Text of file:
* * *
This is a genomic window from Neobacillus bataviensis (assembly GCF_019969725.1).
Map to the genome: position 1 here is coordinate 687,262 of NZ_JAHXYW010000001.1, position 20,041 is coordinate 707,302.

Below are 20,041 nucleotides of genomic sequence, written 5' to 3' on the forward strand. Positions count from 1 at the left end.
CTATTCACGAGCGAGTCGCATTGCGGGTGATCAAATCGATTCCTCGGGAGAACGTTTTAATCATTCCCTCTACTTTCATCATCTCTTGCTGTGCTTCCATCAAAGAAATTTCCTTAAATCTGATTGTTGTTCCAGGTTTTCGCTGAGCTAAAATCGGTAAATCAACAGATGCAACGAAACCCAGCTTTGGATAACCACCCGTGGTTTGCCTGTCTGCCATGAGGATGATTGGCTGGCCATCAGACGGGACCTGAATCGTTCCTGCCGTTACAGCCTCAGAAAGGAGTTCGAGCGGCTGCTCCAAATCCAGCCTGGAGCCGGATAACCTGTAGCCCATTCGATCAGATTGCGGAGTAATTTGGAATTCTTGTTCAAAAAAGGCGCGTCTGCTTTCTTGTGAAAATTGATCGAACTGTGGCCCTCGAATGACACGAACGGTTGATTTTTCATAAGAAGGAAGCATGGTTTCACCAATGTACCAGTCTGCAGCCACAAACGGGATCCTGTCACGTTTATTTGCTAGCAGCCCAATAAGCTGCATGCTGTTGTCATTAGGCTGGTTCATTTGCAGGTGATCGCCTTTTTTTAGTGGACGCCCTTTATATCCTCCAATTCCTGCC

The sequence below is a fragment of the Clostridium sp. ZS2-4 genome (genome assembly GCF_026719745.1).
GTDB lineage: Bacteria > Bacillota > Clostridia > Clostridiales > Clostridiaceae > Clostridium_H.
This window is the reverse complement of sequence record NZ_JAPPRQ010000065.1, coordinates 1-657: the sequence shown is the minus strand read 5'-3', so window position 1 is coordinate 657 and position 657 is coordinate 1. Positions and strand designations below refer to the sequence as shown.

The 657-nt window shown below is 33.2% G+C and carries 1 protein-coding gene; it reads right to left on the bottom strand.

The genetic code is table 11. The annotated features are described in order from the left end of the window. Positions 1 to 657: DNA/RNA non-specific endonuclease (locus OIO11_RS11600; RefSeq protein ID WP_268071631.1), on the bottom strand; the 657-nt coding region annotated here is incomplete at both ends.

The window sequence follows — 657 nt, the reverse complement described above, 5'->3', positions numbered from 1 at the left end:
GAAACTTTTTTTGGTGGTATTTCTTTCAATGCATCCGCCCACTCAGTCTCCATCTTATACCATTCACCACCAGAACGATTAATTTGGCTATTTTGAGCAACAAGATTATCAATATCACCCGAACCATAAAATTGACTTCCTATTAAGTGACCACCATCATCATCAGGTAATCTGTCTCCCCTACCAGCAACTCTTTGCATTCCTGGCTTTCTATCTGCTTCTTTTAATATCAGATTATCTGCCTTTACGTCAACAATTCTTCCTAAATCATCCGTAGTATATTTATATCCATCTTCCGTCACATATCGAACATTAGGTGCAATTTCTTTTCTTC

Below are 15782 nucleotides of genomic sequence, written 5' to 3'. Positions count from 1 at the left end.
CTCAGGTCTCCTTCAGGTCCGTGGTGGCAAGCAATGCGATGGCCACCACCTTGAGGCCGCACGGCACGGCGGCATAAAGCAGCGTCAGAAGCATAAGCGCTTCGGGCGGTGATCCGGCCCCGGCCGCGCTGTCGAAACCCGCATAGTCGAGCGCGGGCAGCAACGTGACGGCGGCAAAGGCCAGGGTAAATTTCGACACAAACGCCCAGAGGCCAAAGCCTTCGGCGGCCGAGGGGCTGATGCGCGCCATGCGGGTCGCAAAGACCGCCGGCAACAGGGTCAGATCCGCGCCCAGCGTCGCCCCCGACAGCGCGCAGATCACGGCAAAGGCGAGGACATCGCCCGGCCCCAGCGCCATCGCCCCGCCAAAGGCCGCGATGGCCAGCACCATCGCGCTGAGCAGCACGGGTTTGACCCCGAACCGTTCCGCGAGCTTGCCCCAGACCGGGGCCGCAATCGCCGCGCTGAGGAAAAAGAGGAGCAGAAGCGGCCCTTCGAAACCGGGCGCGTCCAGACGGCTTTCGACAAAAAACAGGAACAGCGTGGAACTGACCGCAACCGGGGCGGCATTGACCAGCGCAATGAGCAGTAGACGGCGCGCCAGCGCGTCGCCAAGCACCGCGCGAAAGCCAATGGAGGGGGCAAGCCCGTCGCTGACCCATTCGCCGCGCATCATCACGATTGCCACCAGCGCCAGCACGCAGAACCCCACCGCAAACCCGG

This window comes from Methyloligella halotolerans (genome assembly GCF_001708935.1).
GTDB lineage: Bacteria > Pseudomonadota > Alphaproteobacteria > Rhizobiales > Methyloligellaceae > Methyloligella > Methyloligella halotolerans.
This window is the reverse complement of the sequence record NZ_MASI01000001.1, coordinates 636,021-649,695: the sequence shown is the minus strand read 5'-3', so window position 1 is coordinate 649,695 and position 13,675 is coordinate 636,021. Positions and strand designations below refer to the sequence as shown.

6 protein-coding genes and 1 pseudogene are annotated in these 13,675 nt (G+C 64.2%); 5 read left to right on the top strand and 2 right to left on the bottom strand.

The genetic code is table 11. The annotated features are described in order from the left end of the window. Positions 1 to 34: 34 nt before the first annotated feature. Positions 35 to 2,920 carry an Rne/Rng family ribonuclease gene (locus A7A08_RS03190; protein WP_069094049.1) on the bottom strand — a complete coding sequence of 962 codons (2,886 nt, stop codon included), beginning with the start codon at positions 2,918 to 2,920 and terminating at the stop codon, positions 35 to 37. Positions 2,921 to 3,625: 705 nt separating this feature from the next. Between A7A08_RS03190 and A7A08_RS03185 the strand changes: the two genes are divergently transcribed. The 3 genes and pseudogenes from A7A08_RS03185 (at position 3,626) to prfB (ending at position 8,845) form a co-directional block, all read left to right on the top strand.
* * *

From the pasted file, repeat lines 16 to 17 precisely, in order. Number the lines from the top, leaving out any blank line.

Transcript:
This window is the reverse complement of the sequence record NZ_MASI01000001.1, coordinates 636,021-649,695: the sequence shown is the minus strand read 5'-3', so window position 1 is coordinate 649,695 and position 13,675 is coordinate 636,021. Positions and strand designations below refer to the sequence as shown.

6 protein-coding genes and 1 pseudogene are annotated in these 13,675 nt (G+C 64.2%); 5 read left to right on the top strand and 2 right to left on the bottom strand.